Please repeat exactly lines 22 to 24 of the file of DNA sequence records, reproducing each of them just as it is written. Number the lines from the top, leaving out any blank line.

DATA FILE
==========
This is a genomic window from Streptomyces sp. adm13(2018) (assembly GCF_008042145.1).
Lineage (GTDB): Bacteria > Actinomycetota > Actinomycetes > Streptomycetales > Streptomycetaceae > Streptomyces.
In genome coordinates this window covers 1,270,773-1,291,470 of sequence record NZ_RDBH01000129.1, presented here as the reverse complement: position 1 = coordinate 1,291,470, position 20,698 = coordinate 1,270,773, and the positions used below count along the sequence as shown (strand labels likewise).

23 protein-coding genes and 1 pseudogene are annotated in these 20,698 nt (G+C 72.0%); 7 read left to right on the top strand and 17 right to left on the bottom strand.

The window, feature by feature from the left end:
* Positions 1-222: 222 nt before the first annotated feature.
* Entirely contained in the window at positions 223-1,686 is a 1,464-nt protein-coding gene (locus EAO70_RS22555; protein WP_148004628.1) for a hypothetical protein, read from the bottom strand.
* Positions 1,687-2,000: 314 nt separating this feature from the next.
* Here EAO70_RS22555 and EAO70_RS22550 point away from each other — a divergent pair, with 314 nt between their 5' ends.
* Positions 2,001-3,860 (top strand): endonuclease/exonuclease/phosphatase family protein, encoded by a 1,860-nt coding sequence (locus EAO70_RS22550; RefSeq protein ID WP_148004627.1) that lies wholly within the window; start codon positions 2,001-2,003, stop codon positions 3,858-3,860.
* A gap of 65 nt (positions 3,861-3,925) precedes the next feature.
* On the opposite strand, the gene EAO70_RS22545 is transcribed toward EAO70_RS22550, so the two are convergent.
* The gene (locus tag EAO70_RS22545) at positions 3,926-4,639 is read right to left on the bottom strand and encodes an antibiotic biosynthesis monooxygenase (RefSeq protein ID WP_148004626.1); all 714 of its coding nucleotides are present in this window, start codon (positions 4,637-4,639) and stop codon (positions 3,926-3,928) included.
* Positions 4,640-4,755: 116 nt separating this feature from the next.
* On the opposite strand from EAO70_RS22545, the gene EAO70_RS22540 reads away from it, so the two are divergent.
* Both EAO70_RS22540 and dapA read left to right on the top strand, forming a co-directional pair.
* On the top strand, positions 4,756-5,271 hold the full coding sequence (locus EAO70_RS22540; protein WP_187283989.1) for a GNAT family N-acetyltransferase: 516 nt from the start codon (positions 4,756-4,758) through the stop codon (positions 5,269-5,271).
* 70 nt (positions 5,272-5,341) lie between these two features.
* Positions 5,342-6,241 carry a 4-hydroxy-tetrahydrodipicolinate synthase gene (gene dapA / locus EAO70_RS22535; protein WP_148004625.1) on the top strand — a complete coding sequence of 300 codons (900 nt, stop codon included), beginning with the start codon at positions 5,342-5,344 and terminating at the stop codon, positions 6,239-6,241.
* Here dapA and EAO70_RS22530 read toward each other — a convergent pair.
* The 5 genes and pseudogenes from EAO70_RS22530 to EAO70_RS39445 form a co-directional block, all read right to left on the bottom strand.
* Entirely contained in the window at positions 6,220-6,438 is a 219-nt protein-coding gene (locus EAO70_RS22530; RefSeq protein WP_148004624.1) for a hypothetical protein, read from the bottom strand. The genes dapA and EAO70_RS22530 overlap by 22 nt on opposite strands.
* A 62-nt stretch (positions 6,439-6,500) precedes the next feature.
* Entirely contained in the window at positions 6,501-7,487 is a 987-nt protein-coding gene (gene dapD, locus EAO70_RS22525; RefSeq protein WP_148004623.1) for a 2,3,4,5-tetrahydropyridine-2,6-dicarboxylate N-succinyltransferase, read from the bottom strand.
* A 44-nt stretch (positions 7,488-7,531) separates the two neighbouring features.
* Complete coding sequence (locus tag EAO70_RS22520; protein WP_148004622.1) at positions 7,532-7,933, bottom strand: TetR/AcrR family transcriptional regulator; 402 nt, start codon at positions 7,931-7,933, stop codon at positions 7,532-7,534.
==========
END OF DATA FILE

* Entirely contained in the window at positions 6,220-6,438 is a 219-nt protein-coding gene (locus EAO70_RS22530; RefSeq protein WP_148004624.1) for a hypothetical protein, read from the bottom strand. The genes dapA and EAO70_RS22530 overlap by 22 nt on opposite strands.
* A 62-nt stretch (positions 6,439-6,500) precedes the next feature.
* Entirely contained in the window at positions 6,501-7,487 is a 987-nt protein-coding gene (gene dapD, locus EAO70_RS22525; RefSeq protein WP_148004623.1) for a 2,3,4,5-tetrahydropyridine-2,6-dicarboxylate N-succinyltransferase, read from the bottom strand.